“I actually think there’s going to be more questions than answers after the election than there is right now.”

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WEF says machines will create jobs but warns of pandemic disruption

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A worker debugs a robot at a Sany Heavy Industry plant in Changsha, central China’s Hunan Province, on Feb. 20, 2020.

Chen Zeguo | Xinhua News Agency | Getty Images

LONDON — Advances in robotics and artificial intelligence will lead to a net increase in jobs over the next five years but the coronavirus pandemic will result in “double-disruption” for workers, according to the World Economic Forum (WEF).

In a report published Wednesday, the organization said that the rise of machines and automation would eliminate a huge 85 million jobs by 2025. But at the same time, the WEF expects 97 million new jobs to be created, meaning an overall addition of 12 million jobs.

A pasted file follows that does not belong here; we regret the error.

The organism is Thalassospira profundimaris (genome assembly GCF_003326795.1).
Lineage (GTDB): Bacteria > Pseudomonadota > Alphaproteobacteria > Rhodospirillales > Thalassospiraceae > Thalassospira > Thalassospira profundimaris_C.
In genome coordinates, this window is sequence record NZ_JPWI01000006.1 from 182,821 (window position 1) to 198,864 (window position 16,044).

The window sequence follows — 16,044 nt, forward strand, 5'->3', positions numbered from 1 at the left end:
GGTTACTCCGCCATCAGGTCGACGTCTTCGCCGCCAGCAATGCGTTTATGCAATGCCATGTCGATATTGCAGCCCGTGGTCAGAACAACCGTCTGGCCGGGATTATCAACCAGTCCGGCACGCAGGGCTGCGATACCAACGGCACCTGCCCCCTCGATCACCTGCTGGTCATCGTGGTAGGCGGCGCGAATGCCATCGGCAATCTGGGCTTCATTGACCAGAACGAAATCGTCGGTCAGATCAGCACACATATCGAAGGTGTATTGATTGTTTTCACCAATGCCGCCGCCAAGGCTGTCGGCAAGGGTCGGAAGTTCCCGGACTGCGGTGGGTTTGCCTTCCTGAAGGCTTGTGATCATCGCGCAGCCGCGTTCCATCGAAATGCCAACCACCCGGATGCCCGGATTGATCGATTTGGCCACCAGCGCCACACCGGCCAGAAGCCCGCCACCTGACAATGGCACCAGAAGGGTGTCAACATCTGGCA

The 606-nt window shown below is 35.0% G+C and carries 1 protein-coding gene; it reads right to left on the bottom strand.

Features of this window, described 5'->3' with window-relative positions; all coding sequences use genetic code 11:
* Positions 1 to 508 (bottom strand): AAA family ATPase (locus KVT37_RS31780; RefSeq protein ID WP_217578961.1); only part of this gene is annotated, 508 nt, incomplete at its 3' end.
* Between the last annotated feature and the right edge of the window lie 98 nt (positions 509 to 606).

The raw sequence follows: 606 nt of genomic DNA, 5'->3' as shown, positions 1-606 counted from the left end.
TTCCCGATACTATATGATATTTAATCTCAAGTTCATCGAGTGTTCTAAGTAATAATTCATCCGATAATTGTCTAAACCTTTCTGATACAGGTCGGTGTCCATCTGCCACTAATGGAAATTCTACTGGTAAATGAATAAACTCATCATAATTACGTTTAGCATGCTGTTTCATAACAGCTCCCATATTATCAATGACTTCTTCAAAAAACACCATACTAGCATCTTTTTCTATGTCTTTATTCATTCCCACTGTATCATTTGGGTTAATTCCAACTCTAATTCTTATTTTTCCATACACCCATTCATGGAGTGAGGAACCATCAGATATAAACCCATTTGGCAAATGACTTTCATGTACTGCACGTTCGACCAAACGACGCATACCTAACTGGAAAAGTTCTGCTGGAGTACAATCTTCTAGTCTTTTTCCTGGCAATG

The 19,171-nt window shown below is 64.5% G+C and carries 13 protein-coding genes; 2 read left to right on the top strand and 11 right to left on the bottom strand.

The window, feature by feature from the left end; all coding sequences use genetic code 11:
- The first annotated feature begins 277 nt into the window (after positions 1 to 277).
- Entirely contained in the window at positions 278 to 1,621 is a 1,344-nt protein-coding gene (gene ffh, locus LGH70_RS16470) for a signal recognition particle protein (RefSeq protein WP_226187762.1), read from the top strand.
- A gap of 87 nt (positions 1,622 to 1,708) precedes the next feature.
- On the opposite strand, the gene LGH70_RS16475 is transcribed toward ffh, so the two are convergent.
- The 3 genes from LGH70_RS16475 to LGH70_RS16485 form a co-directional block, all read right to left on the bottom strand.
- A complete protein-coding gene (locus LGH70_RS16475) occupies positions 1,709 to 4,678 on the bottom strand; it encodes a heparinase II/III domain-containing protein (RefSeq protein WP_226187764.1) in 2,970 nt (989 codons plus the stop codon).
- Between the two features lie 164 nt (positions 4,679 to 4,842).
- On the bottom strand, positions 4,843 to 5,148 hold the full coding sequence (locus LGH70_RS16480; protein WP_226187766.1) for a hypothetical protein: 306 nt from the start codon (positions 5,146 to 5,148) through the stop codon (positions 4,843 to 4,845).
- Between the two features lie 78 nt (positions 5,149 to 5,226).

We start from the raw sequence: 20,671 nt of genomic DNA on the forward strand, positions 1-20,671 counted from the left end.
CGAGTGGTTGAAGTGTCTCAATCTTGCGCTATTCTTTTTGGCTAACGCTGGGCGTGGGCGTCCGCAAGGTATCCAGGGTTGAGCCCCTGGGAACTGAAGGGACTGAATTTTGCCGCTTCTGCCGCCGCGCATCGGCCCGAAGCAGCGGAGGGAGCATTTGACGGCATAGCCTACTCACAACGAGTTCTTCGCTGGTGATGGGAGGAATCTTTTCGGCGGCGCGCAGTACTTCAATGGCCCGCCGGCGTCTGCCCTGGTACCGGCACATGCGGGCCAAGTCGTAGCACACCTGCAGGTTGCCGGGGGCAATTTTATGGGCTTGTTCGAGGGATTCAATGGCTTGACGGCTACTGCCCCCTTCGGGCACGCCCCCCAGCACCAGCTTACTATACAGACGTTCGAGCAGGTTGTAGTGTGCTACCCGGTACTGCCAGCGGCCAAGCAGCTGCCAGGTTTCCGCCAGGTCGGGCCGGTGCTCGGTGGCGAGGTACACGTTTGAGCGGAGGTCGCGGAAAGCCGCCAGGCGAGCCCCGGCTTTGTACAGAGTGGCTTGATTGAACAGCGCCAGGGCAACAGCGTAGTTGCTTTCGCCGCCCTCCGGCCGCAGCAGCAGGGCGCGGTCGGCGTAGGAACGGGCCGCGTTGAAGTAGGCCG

“There has been a slowdown in the rate of job creation,” Saadia Zahidi, managing director of the World Economic Forum, told CNBC’s Julianna Tatelbaum in a TV interview. “That’s not a surprise given the lockdowns that have been underway and the recession that has followed.”

“But at the same time, if we look at the projections that heads of HR and those at the frontlines of making these decisions are saying, we find overall the rate of job creation will still surpass the rate of job destruction.”

Nevertheless, the WEF is not complacent. The institution expects work to be divided equally among humans and machines by 2025, with computers handling much of the heavy lifting with respect to data processing, administrative tasks and routine manual jobs for white and blue collar workers.

That will require a significant level of “reskilling” and “upskilling” from employers to ensure staff are sufficiently equipped for the future of work. According to the WEF, half of all employees will need some level of retraining in the next five years.